We’ve made arrangements, for example, for folks to be able to transport cargos from ship-side to their final destination by using berths where rail is available. So, essentially, we are flexible in our approach to how we handle transportation solutions, and even if we are not the party who does the direct contracting, we try to involve ourselves as early as possible into the lifecycle of a project, so that the proper pre-planning can be done. I suppose it’s no different in most businesses, but if you’re involved early enough in project cargos, quite often, you can achieve a much more effective and efficient operation in the end, and it puts people on the same page. We try to avoid surprises.
JM: I’ve seen on your website that you have a couple of images of ships carrying wind turbine blades which falls outside of heavy lift, and moreso into the project cargo domain. Do you see a difference with your services as they relate to the wind turbine industry?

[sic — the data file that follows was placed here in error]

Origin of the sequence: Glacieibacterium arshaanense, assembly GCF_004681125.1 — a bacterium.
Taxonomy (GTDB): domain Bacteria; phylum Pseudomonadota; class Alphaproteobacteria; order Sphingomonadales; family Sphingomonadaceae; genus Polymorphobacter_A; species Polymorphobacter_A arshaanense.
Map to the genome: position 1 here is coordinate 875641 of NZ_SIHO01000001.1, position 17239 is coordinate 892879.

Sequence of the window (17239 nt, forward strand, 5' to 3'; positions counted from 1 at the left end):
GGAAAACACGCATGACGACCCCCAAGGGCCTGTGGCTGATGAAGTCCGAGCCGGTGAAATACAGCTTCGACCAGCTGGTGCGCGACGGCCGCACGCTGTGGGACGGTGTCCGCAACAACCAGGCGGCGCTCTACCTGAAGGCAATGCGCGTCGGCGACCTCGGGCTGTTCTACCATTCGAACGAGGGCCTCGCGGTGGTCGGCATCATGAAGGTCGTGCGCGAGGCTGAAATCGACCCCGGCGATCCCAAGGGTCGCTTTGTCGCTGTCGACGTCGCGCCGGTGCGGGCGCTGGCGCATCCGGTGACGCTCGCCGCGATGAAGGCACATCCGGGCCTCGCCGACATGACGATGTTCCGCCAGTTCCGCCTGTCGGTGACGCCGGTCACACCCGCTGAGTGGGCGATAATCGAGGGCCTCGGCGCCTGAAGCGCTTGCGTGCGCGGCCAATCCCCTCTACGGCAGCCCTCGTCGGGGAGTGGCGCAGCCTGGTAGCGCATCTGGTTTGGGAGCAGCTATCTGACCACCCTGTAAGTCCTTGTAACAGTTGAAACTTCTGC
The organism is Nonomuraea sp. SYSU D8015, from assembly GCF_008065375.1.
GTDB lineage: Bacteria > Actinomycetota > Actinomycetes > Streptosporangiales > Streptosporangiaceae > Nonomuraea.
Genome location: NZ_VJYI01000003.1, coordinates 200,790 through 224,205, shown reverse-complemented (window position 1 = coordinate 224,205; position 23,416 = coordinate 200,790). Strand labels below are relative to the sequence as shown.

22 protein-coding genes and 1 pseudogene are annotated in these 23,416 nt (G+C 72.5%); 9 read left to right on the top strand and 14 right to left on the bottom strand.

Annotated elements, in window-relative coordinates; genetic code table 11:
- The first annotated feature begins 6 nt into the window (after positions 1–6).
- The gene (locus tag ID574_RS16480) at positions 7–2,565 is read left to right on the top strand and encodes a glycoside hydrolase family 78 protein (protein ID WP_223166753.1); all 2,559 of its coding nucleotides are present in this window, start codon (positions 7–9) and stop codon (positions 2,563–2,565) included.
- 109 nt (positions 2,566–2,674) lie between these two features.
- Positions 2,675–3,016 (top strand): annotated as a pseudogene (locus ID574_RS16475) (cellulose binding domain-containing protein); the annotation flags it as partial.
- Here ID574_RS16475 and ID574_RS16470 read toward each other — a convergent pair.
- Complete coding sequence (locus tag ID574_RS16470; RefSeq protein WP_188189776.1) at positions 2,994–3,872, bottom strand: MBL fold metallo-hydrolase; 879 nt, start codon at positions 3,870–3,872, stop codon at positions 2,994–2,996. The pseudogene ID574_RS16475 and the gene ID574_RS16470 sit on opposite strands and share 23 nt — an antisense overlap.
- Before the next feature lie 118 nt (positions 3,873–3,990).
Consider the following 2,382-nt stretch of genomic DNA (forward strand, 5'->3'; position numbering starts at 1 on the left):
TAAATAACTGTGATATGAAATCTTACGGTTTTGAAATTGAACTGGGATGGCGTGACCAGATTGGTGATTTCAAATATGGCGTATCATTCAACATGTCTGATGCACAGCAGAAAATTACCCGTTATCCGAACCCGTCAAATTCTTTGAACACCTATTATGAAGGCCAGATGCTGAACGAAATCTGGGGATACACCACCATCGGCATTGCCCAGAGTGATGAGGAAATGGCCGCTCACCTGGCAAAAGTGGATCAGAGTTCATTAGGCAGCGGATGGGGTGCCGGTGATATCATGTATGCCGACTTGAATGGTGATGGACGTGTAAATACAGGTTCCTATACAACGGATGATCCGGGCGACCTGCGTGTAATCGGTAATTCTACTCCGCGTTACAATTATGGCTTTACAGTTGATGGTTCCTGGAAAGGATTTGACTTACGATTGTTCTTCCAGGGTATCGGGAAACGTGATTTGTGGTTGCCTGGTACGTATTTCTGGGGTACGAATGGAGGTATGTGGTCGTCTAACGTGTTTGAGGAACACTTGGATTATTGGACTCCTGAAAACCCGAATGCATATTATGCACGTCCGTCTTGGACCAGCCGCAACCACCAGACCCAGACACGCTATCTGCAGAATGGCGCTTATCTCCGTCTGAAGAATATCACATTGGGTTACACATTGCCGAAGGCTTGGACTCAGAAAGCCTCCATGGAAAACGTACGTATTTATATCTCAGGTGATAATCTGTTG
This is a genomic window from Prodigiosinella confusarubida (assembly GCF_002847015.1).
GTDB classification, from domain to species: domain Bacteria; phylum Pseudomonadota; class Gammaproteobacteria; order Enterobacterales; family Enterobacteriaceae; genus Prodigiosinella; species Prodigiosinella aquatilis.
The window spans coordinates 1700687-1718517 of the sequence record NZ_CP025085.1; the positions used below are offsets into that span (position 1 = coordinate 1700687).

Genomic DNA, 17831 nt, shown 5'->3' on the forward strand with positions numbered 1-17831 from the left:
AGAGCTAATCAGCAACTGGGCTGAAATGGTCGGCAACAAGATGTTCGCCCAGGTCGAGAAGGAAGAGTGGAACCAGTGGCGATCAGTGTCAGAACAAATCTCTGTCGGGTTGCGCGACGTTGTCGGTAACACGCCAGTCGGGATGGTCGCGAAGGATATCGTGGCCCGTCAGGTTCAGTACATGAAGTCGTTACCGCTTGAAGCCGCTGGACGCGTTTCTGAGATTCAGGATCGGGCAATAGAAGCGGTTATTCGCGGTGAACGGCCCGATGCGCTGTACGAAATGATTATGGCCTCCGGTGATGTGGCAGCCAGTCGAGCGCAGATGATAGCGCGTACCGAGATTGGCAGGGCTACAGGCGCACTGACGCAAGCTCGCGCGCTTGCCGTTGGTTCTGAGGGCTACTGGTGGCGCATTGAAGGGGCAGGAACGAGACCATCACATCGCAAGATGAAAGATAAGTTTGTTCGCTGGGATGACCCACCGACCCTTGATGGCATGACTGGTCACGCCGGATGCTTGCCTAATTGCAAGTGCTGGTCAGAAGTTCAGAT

AG: Let me make our position on heavy lift and project cargo clear. Our formula is that our business needs to run on a combination of cargos. Essentially, almost anything up to and including containers in some cases, in our view, qualifies as project cargo because a combination of cargos is necessary to make a successful voyage. Irrespective of how much cargo there is, if you don’t have it in the right combination on a vessel, then you cannot produce a successful and profitable voyage. So, with the number of ships in the world today, and the way cargo flows go, we certainly do not build our business around heavy lift cargoes. Heavy lift cargoes are not that large of a percentage of our overall cargo mix. Cargo mix is really what’s key in being successful in this industry in an ongoing basis. I think that essentially is how we’ve always treated voyages. We’re always combining various commodities in the best possible combination for a good outcome.